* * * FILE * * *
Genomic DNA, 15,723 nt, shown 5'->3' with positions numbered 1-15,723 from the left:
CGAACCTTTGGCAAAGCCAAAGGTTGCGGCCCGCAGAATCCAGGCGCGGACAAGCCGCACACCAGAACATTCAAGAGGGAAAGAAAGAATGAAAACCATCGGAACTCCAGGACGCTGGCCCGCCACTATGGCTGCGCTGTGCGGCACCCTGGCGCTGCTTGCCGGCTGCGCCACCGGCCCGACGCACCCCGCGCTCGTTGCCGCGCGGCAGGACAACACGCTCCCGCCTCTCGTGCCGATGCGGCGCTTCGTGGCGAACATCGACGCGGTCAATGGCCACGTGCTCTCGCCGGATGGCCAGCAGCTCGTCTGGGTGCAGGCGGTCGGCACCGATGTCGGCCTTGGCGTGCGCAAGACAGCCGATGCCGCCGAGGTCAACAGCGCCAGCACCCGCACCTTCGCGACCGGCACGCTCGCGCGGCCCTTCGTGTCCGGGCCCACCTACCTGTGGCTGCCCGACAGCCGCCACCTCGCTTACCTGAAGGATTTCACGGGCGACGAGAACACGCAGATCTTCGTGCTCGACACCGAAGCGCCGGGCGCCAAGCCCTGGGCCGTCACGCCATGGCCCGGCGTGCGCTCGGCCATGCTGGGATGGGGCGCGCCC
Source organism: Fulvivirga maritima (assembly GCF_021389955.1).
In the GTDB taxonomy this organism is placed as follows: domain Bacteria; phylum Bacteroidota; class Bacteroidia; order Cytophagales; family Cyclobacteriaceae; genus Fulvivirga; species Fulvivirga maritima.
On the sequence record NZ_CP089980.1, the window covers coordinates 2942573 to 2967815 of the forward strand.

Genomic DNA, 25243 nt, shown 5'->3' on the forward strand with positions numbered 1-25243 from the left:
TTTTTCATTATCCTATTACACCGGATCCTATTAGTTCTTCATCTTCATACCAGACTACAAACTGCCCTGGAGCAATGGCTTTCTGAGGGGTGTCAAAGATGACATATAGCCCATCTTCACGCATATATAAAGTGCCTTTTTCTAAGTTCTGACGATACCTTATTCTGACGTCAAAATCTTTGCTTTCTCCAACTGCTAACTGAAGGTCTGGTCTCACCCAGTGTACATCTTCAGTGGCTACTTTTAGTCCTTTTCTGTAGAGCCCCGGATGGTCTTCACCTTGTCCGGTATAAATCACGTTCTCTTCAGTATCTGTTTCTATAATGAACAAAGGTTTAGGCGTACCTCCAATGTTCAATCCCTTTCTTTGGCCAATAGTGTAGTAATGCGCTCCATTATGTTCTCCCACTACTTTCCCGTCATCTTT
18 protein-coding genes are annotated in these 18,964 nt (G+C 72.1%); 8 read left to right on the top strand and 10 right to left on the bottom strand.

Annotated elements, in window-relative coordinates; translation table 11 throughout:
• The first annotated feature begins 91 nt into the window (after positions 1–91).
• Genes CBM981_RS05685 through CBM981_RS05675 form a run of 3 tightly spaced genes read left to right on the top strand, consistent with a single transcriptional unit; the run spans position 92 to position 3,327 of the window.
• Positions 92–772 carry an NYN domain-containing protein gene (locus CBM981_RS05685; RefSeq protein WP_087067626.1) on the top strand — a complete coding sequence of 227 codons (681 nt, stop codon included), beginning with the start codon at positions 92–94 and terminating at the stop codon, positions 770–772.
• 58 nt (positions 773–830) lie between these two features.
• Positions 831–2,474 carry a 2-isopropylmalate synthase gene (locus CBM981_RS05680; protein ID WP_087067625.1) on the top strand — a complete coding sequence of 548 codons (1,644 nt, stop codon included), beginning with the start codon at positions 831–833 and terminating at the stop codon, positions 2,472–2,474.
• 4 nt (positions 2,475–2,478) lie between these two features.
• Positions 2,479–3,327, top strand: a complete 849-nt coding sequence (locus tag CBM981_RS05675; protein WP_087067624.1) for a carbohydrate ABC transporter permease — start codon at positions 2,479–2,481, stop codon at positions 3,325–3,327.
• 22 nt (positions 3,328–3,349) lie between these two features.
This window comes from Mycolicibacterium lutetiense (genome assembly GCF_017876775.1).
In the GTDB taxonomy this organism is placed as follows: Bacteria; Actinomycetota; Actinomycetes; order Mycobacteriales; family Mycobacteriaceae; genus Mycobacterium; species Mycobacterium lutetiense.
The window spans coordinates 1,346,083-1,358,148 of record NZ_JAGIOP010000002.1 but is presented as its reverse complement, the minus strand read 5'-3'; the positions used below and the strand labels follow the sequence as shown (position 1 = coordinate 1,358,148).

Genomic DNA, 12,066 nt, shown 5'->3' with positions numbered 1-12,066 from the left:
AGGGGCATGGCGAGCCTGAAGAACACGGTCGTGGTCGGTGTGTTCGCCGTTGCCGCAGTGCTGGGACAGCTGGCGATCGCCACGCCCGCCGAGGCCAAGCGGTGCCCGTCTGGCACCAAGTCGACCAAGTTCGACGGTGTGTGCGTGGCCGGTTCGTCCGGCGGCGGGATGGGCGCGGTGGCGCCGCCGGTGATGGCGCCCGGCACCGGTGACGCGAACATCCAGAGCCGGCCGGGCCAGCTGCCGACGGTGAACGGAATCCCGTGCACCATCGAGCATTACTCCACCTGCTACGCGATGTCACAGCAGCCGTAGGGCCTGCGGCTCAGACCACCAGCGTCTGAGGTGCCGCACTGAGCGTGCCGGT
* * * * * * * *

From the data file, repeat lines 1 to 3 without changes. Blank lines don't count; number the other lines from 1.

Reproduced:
Genomic DNA, 15,723 nt, shown 5'->3' with positions numbered 1-15,723 from the left:
CGAACCTTTGGCAAAGCCAAAGGTTGCGGCCCGCAGAATCCAGGCGCGGACAAGCCGCACACCAGAACATTCAAGAGGGAAAGAAAGAATGAAAACCATCGGAACTCCAGGACGCTGGCCCGCCACTATGGCTGCGCTGTGCGGCACCCTGGCGCTGCTTGCCGGCTGCGCCACCGGCCCGACGCACCCCGCGCTCGTTGCCGCGCGGCAGGACAACACGCTCCCGCCTCTCGTGCCGATGCGGCGCTTCGTGGCGAACATCGACGCGGTCAATGGCCACGTGCTCTCGCCGGATGGCCAGCAGCTCGTCTGGGTGCAGGCGGTCGGCACCGATGTCGGCCTTGGCGTGCGCAAGACAGCCGATGCCGCCGAGGTCAACAGCGCCAGCACCCGCACCTTCGCGACCGGCACGCTCGCGCGGCCCTTCGTGTCCGGGCCCACCTACCTGTGGCTGCCCGACAGCCGCCACCTCGCTTACCTGAAGGATTTCACGGGCGACGAGAACACGCAGATCTTCGTGCTCGACACCGAAGCGCCGGGCGCCAAGCCCTGGGCCGTCACGCCATGGCCCGGCGTGCGCTCGGCCATGCTGGGATGGGGCGCGCCC
Source organism: Fulvivirga maritima (assembly GCF_021389955.1).